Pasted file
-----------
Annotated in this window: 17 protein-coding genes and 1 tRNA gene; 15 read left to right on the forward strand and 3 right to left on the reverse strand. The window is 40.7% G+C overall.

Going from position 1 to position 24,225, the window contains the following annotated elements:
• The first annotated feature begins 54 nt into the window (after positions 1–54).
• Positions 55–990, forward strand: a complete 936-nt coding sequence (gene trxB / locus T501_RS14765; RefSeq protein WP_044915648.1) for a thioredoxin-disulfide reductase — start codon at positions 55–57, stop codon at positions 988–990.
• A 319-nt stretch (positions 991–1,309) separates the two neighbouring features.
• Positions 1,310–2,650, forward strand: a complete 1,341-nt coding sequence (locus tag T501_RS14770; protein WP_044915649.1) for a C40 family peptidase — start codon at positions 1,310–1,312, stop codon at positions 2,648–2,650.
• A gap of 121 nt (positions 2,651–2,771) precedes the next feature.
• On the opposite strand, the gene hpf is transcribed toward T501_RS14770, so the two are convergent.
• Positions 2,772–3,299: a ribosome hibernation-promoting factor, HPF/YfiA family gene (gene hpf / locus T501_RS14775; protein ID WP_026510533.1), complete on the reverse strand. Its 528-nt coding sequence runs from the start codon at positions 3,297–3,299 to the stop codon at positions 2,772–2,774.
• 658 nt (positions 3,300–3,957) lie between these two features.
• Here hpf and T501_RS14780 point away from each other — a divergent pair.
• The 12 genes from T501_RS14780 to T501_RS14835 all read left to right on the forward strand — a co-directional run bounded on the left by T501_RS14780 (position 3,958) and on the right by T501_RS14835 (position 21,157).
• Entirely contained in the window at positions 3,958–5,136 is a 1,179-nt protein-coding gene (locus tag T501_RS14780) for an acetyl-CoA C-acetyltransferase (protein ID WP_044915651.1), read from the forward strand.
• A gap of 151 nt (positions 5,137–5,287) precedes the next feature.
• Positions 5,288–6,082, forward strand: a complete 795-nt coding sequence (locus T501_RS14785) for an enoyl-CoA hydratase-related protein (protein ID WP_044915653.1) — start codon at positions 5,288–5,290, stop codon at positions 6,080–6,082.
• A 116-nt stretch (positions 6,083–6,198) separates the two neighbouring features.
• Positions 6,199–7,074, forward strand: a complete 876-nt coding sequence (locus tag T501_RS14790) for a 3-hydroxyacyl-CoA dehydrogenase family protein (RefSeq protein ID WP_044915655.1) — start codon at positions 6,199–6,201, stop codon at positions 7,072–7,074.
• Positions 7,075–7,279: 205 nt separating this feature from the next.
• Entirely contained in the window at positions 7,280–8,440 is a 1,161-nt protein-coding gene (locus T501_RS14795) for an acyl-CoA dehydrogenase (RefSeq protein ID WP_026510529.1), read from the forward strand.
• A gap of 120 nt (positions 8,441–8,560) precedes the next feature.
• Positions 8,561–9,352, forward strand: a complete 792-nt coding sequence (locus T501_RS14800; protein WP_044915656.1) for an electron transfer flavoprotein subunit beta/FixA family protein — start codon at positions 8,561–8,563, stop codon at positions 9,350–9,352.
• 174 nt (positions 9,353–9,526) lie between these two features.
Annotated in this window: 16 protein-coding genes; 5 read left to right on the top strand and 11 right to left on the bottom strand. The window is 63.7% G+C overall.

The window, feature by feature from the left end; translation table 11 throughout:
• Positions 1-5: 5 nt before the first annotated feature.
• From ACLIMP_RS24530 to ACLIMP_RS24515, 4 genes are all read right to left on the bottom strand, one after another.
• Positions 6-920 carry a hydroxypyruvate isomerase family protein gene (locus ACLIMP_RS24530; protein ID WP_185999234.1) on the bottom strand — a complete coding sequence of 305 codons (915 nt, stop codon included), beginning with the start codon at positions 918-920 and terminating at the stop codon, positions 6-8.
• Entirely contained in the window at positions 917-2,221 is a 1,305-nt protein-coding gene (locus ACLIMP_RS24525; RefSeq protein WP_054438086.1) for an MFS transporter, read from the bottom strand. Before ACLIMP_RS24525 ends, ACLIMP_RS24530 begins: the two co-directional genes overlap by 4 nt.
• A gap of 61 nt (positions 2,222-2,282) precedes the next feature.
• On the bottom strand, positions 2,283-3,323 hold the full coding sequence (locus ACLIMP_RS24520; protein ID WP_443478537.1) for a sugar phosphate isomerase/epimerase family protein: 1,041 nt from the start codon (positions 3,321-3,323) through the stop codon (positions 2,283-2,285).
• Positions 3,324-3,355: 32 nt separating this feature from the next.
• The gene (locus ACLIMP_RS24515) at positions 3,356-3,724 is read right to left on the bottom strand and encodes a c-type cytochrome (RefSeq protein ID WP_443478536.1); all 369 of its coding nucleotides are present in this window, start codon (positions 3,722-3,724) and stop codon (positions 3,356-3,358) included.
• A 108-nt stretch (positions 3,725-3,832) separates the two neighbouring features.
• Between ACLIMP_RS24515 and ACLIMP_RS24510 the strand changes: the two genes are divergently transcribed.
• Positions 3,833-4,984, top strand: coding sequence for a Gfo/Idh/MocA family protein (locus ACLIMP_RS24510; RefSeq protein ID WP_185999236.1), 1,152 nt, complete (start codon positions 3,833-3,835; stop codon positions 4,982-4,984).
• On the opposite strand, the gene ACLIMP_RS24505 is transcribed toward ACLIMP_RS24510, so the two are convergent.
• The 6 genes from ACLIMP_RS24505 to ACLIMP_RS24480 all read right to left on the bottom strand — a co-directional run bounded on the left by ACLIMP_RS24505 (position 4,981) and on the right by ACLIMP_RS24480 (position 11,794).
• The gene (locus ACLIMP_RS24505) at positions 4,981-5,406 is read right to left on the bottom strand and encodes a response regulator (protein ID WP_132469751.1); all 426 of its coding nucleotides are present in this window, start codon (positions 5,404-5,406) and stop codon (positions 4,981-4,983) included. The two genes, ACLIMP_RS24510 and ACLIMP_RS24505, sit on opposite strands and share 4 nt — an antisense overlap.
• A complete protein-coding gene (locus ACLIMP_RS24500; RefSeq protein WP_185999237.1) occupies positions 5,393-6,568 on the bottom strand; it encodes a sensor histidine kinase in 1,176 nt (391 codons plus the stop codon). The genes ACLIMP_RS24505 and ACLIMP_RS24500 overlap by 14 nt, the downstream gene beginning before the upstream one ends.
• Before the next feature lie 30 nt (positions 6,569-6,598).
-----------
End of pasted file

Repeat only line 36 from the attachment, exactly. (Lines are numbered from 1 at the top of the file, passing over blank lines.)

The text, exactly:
• On the opposite strand, the gene ACLIMP_RS24505 is transcribed toward ACLIMP_RS24510, so the two are convergent.